In his free time, Drake is working on many different projects including a recently completed game for Global Game Jam. He was approved for funding to get a Steam license and is now in the process of getting the game on Steam. Drake is also working on a survival style game stating that he has a tendency to stay busy with projects. “When I see a new thing I want to do, I start it, so I’ll have a hundred different projects open.”
ACU has taught Drake not only the skills to make it in the industry, but also the skills to integrate his faith into everyday life. “Not every job you do is going to be something divine, most jobs are going to seem pretty menial. However, here you learn how to make your work reflect your faith.” We wish Drake luck in his future endeavors and look forward to seeing his next completed project. To learn more about the DET program, click here.
3D Fence Model created by Drake Pamplin
3D Cushion Model created by Drake Pamplin
3D Glass Model created by Drake Pamplin
Computer Science and Political Science
Kevin Shurtz is a senior double majoring in Computer Science and Political Science from Southlake, Texas.
Some of Kevin’s favorite classes have been Operating Systems, Programming Languages, Philosophy Religion, and Science as well as Theory of Computation. Kevin says, “Theory of Computation with Dr. Homer is one of the best classes offered by the University.” The class introduces some of the academic thought and literature that underlies a lot of the advancements in the field of Computer Science. From that class, Kevin learned about finite state machines, regular expressions, multiple categories of languages, and limits of computability. Kevin explained that the class touched on subjects that exceed the scope of vocational purpose, stating, “I don’t think I could have gotten that knowledge outside the context of college.” Kevin said that the class really frames the limits of the field, which is valuable in students’ holistic intellectual growth.
Kevin has been very involved in and out of SITC. Describing tutoring as a great job opportunity for students, Kevin tutored for Computer Organization, as well as Object Oriented Programming. Kevin has also served as the President of ACU’s chapter of ACM (Association for Computing Machinery) and as the Chief Financial Officer for ACU Student Government.
Kevin has completed two internships while at ACU. During his sophomore year, he interned at Faithlife as a software developer on their platform team writing in C#. The next year Kevin interned at USAA on their Enterprise Data Insights team. His team was responsible for making back end java services that would be deployed in containers to a new deployment platform. While there, Kevin worked with Python and participated in a coding competition to help learn how to use Angular. Kevin plans to work for USAA following his graduation this May.
In his free time, Kevin has a few projects that he is working on the first of which is a React tutorial. For ACU student government, he has a few projects in the research phase one of which involves improving the system of recycling around campus. The group wants add Amazon IOT buttons to each recycling bin, so that the bins don’t have to be constantly checked unless they are actually full. Another project is tailored towards improving the student election system. They are currently trying to set up a resource group and back end solutions.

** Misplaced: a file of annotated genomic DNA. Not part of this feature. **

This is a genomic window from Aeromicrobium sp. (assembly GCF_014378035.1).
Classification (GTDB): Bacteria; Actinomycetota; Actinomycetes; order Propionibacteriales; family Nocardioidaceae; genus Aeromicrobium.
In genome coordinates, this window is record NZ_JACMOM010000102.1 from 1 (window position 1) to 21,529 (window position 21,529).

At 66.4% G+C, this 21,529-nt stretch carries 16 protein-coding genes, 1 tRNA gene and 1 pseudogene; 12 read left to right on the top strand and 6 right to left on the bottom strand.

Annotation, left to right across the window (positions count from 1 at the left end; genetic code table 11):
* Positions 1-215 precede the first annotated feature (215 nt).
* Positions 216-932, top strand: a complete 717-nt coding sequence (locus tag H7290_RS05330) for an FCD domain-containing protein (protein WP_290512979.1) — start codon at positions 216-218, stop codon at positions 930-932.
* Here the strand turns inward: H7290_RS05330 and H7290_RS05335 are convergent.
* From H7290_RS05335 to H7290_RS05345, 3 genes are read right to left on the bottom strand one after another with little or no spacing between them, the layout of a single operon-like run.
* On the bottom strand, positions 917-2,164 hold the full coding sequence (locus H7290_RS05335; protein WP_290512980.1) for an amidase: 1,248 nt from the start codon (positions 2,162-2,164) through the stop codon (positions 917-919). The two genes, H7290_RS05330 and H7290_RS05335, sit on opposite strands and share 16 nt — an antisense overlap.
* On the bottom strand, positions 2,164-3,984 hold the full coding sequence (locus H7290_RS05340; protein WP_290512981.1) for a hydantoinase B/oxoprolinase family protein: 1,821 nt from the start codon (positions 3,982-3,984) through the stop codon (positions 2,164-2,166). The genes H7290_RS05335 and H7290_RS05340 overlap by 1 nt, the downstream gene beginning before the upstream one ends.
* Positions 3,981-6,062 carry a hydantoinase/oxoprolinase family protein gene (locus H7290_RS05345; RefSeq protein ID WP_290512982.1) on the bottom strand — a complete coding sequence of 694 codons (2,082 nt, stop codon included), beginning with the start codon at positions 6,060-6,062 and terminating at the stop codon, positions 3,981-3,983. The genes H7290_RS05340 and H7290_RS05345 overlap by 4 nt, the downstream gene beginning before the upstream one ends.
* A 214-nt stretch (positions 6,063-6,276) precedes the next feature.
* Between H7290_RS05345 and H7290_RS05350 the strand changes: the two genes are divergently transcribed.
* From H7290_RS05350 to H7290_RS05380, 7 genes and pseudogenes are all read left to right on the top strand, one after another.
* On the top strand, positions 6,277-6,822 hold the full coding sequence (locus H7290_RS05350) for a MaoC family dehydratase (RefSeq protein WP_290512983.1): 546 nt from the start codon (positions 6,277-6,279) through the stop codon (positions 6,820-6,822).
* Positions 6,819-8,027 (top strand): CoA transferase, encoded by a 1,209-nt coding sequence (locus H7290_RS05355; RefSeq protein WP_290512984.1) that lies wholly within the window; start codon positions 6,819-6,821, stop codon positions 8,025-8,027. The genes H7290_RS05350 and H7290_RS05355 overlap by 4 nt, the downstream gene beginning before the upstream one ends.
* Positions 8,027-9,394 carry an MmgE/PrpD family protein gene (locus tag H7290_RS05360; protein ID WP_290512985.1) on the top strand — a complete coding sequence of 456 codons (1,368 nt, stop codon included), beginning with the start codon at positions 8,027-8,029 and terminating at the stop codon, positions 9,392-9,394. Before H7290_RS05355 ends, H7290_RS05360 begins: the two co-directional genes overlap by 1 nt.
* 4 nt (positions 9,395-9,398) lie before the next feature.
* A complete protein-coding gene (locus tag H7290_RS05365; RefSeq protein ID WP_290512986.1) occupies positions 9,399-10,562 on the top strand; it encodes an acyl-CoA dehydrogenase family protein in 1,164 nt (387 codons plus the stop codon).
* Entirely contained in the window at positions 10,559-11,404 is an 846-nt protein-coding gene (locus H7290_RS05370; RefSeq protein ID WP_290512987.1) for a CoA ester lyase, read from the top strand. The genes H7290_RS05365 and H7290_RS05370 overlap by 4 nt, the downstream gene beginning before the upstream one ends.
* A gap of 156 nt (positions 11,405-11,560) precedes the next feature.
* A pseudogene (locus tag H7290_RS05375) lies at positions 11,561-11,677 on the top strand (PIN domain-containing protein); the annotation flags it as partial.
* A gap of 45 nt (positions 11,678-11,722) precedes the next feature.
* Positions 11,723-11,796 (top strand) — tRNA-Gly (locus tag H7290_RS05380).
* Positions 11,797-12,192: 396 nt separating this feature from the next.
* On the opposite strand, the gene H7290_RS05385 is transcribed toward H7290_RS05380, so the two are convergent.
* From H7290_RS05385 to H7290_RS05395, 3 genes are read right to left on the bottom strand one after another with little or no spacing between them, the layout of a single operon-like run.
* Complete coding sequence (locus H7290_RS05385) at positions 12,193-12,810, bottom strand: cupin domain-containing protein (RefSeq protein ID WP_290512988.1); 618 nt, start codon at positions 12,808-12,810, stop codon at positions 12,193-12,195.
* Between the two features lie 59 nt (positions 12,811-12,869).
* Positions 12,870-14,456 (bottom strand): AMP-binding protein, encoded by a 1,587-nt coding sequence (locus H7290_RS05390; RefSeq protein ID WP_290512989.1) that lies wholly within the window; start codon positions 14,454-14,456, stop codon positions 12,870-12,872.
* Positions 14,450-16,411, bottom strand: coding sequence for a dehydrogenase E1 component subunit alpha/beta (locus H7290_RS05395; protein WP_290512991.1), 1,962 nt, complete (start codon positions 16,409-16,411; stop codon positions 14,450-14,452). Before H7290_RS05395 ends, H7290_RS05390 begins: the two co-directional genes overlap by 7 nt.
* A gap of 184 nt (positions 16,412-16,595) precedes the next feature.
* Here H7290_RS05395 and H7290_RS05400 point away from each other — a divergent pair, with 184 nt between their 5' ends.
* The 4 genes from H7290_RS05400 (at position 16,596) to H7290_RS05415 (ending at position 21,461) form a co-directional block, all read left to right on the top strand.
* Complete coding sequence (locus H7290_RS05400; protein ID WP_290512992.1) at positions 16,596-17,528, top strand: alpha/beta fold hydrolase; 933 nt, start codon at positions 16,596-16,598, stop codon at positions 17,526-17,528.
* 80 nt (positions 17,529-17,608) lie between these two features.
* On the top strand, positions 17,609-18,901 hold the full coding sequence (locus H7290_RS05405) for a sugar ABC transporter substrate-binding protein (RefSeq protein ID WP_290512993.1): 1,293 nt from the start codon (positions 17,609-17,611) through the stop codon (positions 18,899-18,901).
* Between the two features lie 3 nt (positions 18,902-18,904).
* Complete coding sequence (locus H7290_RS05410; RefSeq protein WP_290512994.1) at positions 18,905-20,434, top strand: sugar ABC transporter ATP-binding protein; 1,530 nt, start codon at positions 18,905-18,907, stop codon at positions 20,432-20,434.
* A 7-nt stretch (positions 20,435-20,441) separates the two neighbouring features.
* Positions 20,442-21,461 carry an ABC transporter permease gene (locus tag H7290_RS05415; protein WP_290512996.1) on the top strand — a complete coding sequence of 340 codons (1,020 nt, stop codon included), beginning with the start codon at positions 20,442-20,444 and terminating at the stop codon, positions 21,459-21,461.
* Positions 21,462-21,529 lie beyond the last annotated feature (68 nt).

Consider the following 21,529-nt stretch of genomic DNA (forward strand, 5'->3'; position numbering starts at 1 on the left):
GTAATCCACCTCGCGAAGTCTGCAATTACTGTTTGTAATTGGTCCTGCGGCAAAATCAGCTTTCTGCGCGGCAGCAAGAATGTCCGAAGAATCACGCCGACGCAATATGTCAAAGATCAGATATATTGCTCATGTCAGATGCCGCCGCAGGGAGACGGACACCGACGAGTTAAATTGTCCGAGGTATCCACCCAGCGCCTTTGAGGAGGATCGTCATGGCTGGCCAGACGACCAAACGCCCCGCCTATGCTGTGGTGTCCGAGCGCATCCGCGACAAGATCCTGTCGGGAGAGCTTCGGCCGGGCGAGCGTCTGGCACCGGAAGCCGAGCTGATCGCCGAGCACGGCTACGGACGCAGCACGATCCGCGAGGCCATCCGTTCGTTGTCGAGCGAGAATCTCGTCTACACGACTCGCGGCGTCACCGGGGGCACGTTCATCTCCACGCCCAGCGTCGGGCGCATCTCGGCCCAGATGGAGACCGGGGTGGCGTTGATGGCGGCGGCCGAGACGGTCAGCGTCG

One of Kevin’s favorite aspects of attending ACU is the relationships that you can build with professors. He says, “The professors aren’t just here to teach technical skills, they are here to help you grow on a personal level”. Kevin really respects the faculty, how well versed they are in the Bible and their diverse experiences with their own faith. He says that being able to interact with the faculty throughout the last four years has been incredibly valuable for his own faith. Congratulations to Kevin on his graduation and future work. To learn more about the Computer Science program, click here.
Class of ’22
Wyatt Witemeyer is a freshman with majors in computer science and math from Abilene. He started learning to code in high school, but first learned C++ while taking Programming I and Programming II with Dr. Homer which soon became some of his favorite classes, not only for the subject matter but also for the relationship he developed with Dr. Homer. “Dr. Homer’s dry humor makes me laugh. The joke often ties back into the lesson, making the class more interactive and fun.” These classes teach students how to think like a programmer, which has helped Wyatt with his problem-solving and communication skills. “The computer will do exactly what you tell you to do. So, it’s a matter of being able to lay out those instructions is a clear and concise manner.”
Despite this being his first year on campus, Wyatt has already become a tutor for Programming I, a class he enjoyed and further sparked his interest in computer science. He sees this a good opportunity to help others as while also building relationships. He also attends department chapels including 3:16 Chapel, where he enjoys continuing getting to know his professors on a deeper level and engaging in scripture with them. He is also involved in ACU’s E-sports team for Hearthstone.
In his free time, Wyatt enjoys hanging out and playing video games with friends, including a game he designed and wrote himself. His game is about five years in the making and he has been slowly adding to it since he first learned how to code in high school. Wyatt described it as a role-playing adventure game similar to Dungeon and Dragons, but without dice. However, just because it’s functional now, doesn’t mean he’s done improving it. “As I learn more about programming, I am applying it to the game,” said Wyatt. He uses the game as an opportunity to apply what he is learning in school to something he is passionate about outside the classroom and the more he learns, the more he is able to improve the game.
Wyatt chose ACU because he loves Abilene and is very close to his family. Not only do both his parents work at ACU but his older sister, Bethany, is also a student in the SITC department. “The opportunities that ACU offers are amazing. It’s a local Christian School and my family is here, so I couldn’t say no.” Wyatt has had a great experience in his freshman year and looks forward to growing in knowledge, skills, and relationships as well as experiencing as much as ACU has to offer in the next few years.